Should I Love a Black Man?

Y’all know, black men get a bad rep, if you let social media and entertainment tell the story. But I beg to differ. So, I’d like to honor some really amazing African American men this month and I’ll start by telling a story of two men I had the pleasure of meeting recently. They both had characters that made me both question my beliefs of black men and confirmed some as well. It encouraged me to wonder the point of, or even considering, loving a black man.

A few months ago, I went on a girls’ trip with a few of my close friends and we decided to catch an Uber while there. We encountered two men who were similar in stature and complexion, however, they had beliefs that were fundamentally different.

First of all, my girlfriends and I were already apprehensive when we saw that our driver’s name was George. I mean, come on, images of an elderly, burly, white man with a salty beard and attitude that would ask us to take our picture on HIS phone as a keepsake to “keep” him happy at night, came to mind. (I’ve actually had that happen to me before.)

But anyway, George pulled up and fouled us all. This dude opened the door for us, made great conversation about society and culture, especially the plight of blacks in America. We talked about music, Netflix and he gave us a tour of downtown Richmond. This guy was all kinds of respectful, and I did mention he was black? Yes: young, black and fine.


However, dude was taken, which ironically, made him more attractive. His faithfulness to his fiancée, and three kids back at home, was refreshing. He didn’t mind telling us he was engaged and working on providing for his family while driving for Uber part-time. Did I mention his work ethic? Girl.


He even said that there is no excuse as to a man not having a job/hustle/goals. He told us he drives Uber all day (and night, given it was after 11pm when he picked us up.) I must say, George was bae, and my friend had no problem telling him that either.

But, the story gets a little darker.

Once we arrive at our destination, the young man who greeted us at the entrance was anything but welcoming. He insulted one of my friends by suggesting she was on crack. And given we had such a pleasant experience with George, meeting that bastard really set us off. Like, literally, two minutes ago we were praising George for bringing hope to the community of black men, but that guy reversed and reverted our thinking. There was absolutely no excuse for that. Dude gets no passes.

My friend was bothered by that comment all night and, upon leaving, she confronted the man once again about his comment, but he pretended he had amnesia. As if he didn’t just come for my friend’s whole life, integrity and morals. I mean, my friends and I have intelligence and grace (with the degrees to prove it) so, for a black man to come out his face insulting us, while not even knowing us, is infuriating. I still can’t get over that to this day.



Dude tried to dismiss us like we were in the wrong to make himself feel better or deviate from addressing and admitting the offense. A simple apology would have sufficed. But that belligerent denial was sickening. So, we left the establishment. But not before my friend told him off. (Go, boo!)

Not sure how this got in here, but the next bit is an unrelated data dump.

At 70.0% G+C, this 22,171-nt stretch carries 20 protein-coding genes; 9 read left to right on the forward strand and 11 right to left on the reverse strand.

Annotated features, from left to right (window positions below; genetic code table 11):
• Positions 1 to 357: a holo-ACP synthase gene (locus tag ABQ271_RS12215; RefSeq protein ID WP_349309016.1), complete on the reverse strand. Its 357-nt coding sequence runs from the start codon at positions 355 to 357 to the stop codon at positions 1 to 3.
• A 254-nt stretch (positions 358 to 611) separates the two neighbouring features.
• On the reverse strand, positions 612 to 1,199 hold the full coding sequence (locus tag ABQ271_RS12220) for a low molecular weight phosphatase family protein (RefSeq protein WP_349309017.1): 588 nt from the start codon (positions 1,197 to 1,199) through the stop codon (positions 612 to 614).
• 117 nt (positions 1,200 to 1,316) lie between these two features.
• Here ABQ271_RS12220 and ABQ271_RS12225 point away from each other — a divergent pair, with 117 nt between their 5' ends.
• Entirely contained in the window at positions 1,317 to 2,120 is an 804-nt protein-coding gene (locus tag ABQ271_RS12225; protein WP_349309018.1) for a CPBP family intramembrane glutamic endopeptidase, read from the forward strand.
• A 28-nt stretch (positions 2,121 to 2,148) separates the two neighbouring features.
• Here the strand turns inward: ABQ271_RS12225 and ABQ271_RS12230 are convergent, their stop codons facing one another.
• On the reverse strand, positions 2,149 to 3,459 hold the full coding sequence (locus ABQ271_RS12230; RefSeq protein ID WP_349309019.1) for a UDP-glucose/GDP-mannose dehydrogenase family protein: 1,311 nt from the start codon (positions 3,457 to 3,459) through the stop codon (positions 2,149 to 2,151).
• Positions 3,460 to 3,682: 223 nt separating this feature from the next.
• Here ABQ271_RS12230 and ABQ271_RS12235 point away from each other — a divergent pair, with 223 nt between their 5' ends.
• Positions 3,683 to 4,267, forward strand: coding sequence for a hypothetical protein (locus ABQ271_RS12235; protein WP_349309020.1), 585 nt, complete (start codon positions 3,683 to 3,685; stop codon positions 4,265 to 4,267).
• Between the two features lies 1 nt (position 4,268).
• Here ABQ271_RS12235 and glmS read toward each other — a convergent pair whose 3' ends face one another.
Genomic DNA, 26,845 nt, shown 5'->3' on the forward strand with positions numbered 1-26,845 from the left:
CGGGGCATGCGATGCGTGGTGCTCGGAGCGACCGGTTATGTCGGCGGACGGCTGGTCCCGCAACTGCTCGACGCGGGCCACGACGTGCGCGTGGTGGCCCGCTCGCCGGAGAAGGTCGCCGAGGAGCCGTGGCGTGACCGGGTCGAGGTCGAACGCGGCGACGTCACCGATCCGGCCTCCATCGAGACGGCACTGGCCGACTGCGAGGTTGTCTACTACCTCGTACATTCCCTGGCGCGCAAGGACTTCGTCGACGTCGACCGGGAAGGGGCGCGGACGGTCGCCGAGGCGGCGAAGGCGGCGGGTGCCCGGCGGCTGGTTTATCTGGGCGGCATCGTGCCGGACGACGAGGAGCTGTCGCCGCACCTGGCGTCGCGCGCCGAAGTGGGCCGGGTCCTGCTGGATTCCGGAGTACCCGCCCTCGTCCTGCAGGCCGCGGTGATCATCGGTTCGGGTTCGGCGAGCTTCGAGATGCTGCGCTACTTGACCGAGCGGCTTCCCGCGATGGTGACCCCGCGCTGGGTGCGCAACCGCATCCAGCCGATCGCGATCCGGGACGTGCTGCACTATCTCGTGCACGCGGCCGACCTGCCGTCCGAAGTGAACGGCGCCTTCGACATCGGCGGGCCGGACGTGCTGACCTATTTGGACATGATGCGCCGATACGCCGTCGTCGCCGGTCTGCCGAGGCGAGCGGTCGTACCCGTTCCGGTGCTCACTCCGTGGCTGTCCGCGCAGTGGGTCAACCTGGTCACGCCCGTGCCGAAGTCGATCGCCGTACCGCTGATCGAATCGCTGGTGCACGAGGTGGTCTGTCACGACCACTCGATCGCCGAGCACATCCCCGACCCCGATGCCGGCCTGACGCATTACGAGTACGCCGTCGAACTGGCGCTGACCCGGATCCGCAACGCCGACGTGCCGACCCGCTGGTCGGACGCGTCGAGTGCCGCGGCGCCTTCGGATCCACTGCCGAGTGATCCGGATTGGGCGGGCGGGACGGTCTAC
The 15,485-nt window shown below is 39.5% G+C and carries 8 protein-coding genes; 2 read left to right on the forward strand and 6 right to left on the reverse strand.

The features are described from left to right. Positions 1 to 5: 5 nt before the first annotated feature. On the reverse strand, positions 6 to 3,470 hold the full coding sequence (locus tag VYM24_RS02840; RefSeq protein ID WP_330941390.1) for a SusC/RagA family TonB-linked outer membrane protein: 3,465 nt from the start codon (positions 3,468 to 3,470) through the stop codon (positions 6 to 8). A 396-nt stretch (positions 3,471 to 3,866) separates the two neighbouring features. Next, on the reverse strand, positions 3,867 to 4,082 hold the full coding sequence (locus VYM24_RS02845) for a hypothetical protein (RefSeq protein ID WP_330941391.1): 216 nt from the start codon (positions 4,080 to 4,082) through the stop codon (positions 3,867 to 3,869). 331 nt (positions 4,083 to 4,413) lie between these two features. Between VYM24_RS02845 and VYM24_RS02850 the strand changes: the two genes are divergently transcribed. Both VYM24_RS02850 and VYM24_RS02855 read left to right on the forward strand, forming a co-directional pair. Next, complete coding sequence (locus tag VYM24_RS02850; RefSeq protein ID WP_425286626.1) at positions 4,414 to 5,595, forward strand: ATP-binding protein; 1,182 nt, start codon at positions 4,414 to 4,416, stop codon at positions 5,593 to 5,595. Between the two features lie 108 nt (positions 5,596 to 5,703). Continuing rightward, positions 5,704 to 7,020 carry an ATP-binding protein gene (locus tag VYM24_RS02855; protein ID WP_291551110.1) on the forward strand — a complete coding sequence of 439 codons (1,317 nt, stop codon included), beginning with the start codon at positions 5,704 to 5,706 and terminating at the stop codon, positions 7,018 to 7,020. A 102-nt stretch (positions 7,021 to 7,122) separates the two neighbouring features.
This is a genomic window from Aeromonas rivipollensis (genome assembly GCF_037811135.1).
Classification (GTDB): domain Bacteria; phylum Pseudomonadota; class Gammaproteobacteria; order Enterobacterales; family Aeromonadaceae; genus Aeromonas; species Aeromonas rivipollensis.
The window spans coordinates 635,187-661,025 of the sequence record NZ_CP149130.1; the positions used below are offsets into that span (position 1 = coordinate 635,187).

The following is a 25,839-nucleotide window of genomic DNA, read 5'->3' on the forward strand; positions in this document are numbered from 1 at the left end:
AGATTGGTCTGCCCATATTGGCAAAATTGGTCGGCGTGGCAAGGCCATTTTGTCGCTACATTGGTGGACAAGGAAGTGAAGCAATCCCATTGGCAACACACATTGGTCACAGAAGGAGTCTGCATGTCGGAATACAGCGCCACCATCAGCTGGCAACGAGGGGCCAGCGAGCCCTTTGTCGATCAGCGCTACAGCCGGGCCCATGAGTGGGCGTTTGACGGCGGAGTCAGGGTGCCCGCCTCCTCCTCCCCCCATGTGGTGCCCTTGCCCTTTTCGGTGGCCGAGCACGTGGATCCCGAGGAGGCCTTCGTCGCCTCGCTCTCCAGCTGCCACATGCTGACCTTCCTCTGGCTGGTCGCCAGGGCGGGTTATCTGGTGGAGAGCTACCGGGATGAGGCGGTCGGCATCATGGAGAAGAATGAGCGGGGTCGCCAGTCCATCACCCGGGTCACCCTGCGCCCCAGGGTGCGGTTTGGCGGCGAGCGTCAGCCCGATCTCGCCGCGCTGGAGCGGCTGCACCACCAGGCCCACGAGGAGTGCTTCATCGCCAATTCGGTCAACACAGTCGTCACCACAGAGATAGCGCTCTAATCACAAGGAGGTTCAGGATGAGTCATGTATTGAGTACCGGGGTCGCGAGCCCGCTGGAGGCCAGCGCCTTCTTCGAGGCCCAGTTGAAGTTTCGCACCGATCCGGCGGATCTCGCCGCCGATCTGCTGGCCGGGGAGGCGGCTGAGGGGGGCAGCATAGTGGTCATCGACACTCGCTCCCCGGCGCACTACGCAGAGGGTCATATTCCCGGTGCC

On our way home, my other friend tried her best to rationalize the situation in an attempt to calm her down. This friend is more of a people observer/analyzer and concluded that men like that have to search for things to say to pretty girls to spark their attention, either disrespectful or not, because he can’t attention any other way. Which makes sense now, but at that moment everyone’s emotions were still heated. She spoke from personal experience and common sense, however, I have a relentless desire to give everyone the benefit of the doubt. Call it optimism. I couldn’t believe that in a manner of minutes we met a black man that gave us hope and another that gave us despair.

I said all this to say, all men aren’t the same and as cliché as this is, I still have to remind myself (constantly) that there are some black men out there that want to bring honor to their female counterparts; that for every dufus there is one king out there, and that there is one waiting for me.



Honestly, I can say I truly believe that; which is a huge win for me. At my job, there are many black male teachers who are educated, respectful and (surprisingly) kind. They have families at home, and are faithful. They actually care about the students (mostly black) in that school and truly desire to see them succeed. I must say, that’s refreshing in every form. And it may be just me, but I’m not used to black men possessing these qualities. It’s experiences like these that make me want to love a black man even more, or should I?

Ladies, if you have an experience like this one, or maybe you know a black man that should be honored this month, comment his name below!

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2 thoughts on “Should I Love a Black Man?

  1. I loved this because although I an reluctant to admit it, I have allowed society and my own personal experiences to ruin my inage and perspective on black men. Thank you for sharing this piece! You addressed a serious topic but make it comical! I agree, we shouldn’t pain everyone the same shade of red, no matter how similar the majority seem to be! New subbie here!💙

    Liked by 1 person

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